Coronavirus: Employer’s resource centre — live guidance available here

Sleepover Shifts and National Minimum Wage

BY Kirstie Beattie
Employment Law & HR
BG Purple

The Employment Appeal Tribunal has recently provided clarity on the tricky issue of sleepovers and working time. There have been a number of conflicting judgments on this point over the years which have established that there is a difference between those who are ‘available’ during the night and those who are actually ‘working’. It has generally been accepted that where a worker is required to be at their place of work and at their employer’s disposal throughout the night, this should be considered working time. This rule suggests that the individual could be entitled to National Minimum Wage even in circumstances where they spend their entire shift asleep.

In Focus Care Agency Ltd v Roberts, the EAT suggested that employers should adopt a multi-factorial approach when assessing if an employee is actually working just by being present at the workplace. The following factors were considered to be of particular relevance:


  1. The employer’s particular purpose in engaging the worker. For example, if the employer is subject to a regulatory or contractual requirement to have someone present during the particular period the worker is engaged, that might indicate that the worker is working just by being present;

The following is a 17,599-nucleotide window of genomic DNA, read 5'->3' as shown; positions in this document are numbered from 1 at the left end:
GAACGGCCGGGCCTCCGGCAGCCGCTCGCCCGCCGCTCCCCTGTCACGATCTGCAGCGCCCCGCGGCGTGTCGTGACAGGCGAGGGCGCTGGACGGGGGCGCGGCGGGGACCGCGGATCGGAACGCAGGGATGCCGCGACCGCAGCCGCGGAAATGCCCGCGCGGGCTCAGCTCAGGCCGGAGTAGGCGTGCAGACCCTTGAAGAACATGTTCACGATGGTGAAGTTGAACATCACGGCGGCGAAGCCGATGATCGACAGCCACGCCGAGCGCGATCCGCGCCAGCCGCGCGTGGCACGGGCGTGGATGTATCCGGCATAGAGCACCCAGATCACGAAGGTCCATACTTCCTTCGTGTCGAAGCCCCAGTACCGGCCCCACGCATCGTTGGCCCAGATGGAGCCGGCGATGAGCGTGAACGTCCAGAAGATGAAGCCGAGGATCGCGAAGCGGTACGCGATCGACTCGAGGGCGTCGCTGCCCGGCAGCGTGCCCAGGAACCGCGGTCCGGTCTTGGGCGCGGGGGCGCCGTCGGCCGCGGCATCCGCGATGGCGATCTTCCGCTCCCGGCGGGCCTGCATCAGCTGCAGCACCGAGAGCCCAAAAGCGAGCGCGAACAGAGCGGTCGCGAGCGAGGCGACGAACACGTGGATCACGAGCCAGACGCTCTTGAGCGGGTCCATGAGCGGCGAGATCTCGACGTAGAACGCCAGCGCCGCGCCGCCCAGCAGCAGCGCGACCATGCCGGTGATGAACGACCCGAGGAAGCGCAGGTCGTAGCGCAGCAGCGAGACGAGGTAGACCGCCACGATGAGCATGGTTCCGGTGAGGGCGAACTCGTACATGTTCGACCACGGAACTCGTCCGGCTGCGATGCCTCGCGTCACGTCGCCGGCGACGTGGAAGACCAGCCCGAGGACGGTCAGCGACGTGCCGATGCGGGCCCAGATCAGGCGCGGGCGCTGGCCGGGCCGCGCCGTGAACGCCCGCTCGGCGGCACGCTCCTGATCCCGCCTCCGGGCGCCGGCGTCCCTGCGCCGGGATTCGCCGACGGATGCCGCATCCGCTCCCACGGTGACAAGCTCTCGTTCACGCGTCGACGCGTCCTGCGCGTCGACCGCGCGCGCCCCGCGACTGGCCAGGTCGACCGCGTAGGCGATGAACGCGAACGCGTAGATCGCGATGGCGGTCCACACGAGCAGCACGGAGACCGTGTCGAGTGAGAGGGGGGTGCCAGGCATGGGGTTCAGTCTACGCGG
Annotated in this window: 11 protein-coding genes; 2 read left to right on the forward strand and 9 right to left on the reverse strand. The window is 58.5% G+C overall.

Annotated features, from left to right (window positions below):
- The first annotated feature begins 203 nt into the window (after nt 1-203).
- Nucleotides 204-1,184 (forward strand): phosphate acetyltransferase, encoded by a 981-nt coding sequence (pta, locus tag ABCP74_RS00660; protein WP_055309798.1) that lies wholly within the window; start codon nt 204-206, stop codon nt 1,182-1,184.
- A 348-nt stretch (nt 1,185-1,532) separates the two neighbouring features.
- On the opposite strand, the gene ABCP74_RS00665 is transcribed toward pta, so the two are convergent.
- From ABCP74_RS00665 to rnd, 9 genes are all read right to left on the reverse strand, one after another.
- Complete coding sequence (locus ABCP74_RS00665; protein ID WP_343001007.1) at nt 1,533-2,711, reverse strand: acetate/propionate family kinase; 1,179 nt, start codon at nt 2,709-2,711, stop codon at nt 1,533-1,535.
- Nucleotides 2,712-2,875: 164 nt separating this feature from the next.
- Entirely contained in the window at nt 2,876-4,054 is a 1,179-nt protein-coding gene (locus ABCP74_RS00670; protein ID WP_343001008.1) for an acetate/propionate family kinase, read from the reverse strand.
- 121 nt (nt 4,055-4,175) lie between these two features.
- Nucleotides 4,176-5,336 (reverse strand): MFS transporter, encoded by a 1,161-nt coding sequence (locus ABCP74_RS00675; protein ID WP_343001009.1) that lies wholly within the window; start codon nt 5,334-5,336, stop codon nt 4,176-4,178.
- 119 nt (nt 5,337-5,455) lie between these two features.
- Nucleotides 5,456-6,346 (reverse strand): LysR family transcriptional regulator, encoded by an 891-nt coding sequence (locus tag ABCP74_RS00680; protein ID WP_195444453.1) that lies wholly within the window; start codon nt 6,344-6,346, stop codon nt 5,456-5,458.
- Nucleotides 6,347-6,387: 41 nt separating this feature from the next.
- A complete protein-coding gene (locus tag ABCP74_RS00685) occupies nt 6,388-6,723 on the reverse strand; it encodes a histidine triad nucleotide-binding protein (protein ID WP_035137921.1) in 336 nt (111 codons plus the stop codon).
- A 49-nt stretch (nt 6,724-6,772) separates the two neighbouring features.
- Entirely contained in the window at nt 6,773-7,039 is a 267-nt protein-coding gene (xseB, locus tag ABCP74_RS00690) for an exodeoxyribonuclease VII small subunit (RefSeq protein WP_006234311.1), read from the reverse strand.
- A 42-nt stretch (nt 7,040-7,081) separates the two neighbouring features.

2. The extent to which the worker’s activities are restricted by the requirement to be present and at the disposal of the employer. The employer should consider whether the worker can leave the premises to do other things without fear of discipline;
  3. The degree of responsibility undertaken by the worker. The EAT referred to an earlier judgment in which it was held that there was a distinction between those who sleep at the premises to call out the emergency services and those who carry out more extensive duties such as care-giving; and
  4. The immediacy of the requirement to provide services if something untoward occurs or an emergency arises. The EAT suggested that a distinction could be drawn between those who have immediate responsibility to intervene during a disturbance and those who are woken by another worker if needed.


This judgment suggests that most care staff who undertake sleepover shifts and bear responsibility for the service user throughout the night are working for the purposes of National Minimum Wage. This ruling is, of course, subject to any appeal or subsequent litigation in which the tribunal takes a different approach. This is a difficult area for many employers so please contact your Employment Solicitor if you require any assistance.

© Copyright of Law At Work 2021 Law At Work is part of Marlowe plc’s employee relations division